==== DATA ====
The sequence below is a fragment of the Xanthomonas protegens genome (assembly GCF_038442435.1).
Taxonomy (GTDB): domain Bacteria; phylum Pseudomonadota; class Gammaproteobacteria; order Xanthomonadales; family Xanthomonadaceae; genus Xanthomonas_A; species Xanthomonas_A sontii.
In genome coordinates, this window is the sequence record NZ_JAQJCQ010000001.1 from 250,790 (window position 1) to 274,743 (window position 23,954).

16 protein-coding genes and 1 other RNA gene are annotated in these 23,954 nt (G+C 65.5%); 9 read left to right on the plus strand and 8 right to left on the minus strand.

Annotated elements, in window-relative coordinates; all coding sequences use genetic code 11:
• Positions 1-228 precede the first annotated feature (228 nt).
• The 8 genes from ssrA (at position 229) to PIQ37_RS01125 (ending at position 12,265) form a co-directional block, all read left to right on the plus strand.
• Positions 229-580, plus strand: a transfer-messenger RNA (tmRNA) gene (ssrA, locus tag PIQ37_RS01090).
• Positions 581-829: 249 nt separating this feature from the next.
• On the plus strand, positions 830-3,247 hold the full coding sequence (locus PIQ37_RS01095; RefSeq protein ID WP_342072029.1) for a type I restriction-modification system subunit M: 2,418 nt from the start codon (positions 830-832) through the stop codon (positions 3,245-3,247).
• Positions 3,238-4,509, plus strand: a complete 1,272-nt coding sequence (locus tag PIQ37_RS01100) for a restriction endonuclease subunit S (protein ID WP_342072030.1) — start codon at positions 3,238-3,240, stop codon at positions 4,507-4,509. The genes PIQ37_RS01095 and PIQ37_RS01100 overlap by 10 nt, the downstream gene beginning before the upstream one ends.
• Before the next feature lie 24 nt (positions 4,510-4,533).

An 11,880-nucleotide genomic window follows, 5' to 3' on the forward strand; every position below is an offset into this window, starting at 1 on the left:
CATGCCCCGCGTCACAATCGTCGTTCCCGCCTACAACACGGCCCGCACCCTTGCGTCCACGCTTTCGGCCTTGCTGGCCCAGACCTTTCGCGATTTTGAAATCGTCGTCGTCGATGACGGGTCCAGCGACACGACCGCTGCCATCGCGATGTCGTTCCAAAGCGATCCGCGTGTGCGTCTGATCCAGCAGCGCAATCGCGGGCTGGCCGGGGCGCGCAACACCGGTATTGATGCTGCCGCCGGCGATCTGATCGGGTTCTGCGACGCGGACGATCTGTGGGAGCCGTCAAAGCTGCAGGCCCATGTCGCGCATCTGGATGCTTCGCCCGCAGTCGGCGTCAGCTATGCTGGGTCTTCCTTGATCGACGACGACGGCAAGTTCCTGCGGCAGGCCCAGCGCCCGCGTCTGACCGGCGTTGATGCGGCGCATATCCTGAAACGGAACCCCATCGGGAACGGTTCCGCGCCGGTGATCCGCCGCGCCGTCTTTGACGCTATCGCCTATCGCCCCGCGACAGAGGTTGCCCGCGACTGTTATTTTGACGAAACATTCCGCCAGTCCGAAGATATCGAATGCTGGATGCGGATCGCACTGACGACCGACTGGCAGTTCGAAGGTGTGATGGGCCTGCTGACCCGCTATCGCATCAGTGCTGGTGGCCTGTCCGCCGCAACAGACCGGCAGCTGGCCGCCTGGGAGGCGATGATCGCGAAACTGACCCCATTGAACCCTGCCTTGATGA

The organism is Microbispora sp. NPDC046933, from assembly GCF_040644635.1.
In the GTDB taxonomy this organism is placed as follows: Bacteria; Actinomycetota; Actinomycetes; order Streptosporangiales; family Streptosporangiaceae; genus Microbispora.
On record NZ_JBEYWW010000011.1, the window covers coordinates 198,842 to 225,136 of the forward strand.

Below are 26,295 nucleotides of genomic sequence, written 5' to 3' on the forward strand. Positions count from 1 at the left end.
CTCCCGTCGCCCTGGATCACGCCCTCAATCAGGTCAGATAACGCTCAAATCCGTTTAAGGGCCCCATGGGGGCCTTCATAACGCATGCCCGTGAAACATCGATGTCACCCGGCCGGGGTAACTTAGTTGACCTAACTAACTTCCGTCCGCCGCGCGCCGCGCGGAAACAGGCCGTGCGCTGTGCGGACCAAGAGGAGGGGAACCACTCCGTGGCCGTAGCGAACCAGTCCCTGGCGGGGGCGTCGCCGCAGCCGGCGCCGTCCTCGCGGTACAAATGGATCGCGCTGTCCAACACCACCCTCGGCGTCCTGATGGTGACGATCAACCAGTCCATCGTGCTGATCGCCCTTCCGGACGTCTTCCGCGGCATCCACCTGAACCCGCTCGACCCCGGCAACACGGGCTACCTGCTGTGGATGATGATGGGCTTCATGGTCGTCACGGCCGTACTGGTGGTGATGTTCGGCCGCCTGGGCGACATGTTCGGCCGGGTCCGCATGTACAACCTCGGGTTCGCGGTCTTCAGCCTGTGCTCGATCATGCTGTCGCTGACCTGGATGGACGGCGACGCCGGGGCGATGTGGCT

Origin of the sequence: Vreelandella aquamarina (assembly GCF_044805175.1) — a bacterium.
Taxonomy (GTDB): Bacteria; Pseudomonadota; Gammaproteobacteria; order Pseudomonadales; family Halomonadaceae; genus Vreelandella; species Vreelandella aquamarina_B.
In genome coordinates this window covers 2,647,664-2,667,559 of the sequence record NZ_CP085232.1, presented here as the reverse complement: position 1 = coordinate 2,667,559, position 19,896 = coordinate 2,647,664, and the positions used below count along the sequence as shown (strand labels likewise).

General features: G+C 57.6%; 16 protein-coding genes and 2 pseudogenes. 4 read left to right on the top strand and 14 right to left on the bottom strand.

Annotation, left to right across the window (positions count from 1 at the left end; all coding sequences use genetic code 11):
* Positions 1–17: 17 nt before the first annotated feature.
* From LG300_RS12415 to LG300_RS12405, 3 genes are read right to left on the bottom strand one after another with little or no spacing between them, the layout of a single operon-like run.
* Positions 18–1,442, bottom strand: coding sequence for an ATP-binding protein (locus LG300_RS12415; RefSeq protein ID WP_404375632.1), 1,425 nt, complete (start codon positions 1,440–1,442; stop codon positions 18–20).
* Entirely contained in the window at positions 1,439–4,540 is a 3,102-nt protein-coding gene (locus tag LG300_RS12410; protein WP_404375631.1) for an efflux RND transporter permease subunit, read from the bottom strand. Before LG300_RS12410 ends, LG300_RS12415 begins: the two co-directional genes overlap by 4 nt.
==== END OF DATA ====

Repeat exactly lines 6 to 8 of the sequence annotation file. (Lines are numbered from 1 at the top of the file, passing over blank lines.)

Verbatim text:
• Positions 1-228 precede the first annotated feature (228 nt).
• The 8 genes from ssrA (at position 229) to PIQ37_RS01125 (ending at position 12,265) form a co-directional block, all read left to right on the plus strand.
• Positions 229-580, plus strand: a transfer-messenger RNA (tmRNA) gene (ssrA, locus tag PIQ37_RS01090).